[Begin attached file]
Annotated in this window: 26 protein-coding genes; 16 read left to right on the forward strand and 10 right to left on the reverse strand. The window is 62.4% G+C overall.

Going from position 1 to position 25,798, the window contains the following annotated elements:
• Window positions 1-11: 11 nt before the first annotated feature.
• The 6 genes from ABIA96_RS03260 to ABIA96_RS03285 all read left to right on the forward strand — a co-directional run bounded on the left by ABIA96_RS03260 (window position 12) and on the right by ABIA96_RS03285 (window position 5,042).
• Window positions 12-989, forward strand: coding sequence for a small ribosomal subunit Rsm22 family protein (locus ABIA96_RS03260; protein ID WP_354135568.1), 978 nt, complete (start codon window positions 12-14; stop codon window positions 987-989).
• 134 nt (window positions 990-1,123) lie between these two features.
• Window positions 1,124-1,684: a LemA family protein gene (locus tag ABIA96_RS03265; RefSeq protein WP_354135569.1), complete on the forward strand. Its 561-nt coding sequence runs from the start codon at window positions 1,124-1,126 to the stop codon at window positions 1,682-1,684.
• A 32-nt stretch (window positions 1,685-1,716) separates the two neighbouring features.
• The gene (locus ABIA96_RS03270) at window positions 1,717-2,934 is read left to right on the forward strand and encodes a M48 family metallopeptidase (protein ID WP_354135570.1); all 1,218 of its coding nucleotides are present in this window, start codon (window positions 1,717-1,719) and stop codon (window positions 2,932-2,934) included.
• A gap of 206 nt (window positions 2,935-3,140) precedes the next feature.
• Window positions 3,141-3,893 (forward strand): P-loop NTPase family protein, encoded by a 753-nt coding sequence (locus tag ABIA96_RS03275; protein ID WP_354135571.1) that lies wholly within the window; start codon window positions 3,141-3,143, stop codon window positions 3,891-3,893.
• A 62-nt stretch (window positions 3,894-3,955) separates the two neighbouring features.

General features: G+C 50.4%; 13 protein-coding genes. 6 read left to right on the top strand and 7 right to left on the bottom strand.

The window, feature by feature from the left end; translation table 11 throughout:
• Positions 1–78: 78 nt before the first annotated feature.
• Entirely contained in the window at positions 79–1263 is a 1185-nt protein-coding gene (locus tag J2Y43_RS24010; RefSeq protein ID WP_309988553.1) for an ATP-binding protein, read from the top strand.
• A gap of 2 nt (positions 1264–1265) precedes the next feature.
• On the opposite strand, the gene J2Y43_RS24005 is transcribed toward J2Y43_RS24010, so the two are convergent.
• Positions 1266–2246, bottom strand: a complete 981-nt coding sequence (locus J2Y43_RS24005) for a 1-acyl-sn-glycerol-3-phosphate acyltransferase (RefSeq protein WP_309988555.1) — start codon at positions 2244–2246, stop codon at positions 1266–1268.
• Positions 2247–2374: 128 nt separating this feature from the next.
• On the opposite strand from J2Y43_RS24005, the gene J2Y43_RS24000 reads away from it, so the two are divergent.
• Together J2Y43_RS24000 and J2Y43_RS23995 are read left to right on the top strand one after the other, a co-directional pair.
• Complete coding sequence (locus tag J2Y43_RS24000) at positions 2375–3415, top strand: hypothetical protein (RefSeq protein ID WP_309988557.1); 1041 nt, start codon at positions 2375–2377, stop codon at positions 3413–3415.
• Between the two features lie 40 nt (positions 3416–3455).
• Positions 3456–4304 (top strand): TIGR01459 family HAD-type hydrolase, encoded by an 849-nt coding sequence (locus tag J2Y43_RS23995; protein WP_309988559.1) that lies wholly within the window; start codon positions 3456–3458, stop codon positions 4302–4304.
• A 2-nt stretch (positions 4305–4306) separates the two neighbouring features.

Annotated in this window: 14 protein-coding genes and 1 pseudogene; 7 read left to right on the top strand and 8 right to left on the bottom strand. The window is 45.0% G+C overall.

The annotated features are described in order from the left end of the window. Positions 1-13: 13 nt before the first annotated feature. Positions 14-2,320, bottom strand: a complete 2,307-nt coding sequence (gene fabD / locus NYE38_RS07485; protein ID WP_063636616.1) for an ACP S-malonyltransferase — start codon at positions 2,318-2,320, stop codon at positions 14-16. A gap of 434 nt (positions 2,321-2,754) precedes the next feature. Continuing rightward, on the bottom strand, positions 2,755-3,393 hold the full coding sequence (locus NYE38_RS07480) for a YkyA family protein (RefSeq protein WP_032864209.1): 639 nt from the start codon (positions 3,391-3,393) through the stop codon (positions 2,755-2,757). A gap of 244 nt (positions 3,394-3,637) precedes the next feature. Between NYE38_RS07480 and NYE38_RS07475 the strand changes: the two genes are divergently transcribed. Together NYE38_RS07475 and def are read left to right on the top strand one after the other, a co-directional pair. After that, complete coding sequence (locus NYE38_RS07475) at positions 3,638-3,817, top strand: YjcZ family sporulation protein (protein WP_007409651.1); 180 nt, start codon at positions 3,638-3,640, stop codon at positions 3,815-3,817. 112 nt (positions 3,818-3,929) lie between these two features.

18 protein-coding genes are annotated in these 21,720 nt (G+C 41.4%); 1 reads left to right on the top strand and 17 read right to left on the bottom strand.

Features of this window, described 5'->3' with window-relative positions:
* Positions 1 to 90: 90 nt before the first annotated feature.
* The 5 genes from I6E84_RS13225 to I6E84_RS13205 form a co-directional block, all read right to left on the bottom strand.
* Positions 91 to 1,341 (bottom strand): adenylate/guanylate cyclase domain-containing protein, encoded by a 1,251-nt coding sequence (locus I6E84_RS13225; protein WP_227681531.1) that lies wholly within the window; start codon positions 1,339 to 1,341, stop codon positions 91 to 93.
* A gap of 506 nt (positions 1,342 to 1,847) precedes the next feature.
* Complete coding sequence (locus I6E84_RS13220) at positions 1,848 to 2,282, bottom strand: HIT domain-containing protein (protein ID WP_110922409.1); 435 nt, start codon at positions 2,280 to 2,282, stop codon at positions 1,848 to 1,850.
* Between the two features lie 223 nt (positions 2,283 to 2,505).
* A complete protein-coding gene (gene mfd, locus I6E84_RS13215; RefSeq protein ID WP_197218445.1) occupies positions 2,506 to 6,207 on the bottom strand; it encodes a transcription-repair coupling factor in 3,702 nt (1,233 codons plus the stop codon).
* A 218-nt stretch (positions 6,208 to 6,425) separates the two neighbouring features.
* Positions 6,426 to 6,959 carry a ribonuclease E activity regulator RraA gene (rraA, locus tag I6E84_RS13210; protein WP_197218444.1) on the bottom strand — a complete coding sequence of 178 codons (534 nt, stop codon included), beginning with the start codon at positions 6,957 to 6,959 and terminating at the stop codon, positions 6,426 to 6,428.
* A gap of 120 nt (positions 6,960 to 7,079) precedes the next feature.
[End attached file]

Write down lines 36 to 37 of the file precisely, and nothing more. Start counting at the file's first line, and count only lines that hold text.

* Between the two features lie 223 nt (positions 2,283 to 2,505).
* A complete protein-coding gene (gene mfd, locus I6E84_RS13215; RefSeq protein ID WP_197218445.1) occupies positions 2,506 to 6,207 on the bottom strand; it encodes a transcription-repair coupling factor in 3,702 nt (1,233 codons plus the stop codon).